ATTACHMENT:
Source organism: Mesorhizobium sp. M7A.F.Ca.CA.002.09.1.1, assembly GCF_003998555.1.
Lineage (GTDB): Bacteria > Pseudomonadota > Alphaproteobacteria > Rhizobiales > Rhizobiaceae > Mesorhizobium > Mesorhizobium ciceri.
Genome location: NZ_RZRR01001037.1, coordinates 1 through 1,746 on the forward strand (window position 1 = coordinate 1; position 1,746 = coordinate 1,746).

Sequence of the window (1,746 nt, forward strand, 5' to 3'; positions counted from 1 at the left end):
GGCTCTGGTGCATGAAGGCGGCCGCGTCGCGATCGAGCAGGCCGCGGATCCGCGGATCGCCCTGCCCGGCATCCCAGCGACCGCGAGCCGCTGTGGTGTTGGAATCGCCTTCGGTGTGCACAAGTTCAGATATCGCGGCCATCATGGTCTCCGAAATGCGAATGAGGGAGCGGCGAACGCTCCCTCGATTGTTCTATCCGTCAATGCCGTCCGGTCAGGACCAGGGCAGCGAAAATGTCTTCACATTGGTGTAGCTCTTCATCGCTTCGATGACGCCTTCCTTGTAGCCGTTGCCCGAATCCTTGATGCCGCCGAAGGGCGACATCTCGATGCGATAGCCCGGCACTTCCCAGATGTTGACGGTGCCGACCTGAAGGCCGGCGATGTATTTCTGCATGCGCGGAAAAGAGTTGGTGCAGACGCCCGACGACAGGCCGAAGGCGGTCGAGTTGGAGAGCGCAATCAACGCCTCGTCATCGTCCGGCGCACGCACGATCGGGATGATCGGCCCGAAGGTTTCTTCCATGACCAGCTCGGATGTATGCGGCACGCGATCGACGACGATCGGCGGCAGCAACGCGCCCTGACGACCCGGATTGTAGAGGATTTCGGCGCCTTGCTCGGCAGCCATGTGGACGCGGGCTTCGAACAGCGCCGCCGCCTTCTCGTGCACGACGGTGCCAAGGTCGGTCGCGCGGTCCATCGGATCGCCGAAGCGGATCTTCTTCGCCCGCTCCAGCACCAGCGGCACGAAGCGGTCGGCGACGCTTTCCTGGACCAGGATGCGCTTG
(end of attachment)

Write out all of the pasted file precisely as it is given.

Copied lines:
Source organism: Mesorhizobium sp. M7A.F.Ca.CA.002.09.1.1, assembly GCF_003998555.1.
Lineage (GTDB): Bacteria > Pseudomonadota > Alphaproteobacteria > Rhizobiales > Rhizobiaceae > Mesorhizobium > Mesorhizobium ciceri.
Genome location: NZ_RZRR01001037.1, coordinates 1 through 1,746 on the forward strand (window position 1 = coordinate 1; position 1,746 = coordinate 1,746).

Sequence of the window (1,746 nt, forward strand, 5' to 3'; positions counted from 1 at the left end):
GGCTCTGGTGCATGAAGGCGGCCGCGTCGCGATCGAGCAGGCCGCGGATCCGCGGATCGCCCTGCCCGGCATCCCAGCGACCGCGAGCCGCTGTGGTGTTGGAATCGCCTTCGGTGTGCACAAGTTCAGATATCGCGGCCATCATGGTCTCCGAAATGCGAATGAGGGAGCGGCGAACGCTCCCTCGATTGTTCTATCCGTCAATGCCGTCCGGTCAGGACCAGGGCAGCGAAAATGTCTTCACATTGGTGTAGCTCTTCATCGCTTCGATGACGCCTTCCTTGTAGCCGTTGCCCGAATCCTTGATGCCGCCGAAGGGCGACATCTCGATGCGATAGCCCGGCACTTCCCAGATGTTGACGGTGCCGACCTGAAGGCCGGCGATGTATTTCTGCATGCGCGGAAAAGAGTTGGTGCAGACGCCCGACGACAGGCCGAAGGCGGTCGAGTTGGAGAGCGCAATCAACGCCTCGTCATCGTCCGGCGCACGCACGATCGGGATGATCGGCCCGAAGGTTTCTTCCATGACCAGCTCGGATGTATGCGGCACGCGATCGACGACGATCGGCGGCAGCAACGCGCCCTGACGACCCGGATTGTAGAGGATTTCGGCGCCTTGCTCGGCAGCCATGTGGACGCGGGCTTCGAACAGCGCCGCCGCCTTCTCGTGCACGACGGTGCCAAGGTCGGTCGCGCGGTCCATCGGATCGCCGAAGCGGATCTTCTTCGCCCGCTCCAGCACCAGCGGCACGAAGCGGTCGGCGACGCTTTCCTGGACCAGGATGCGCTTG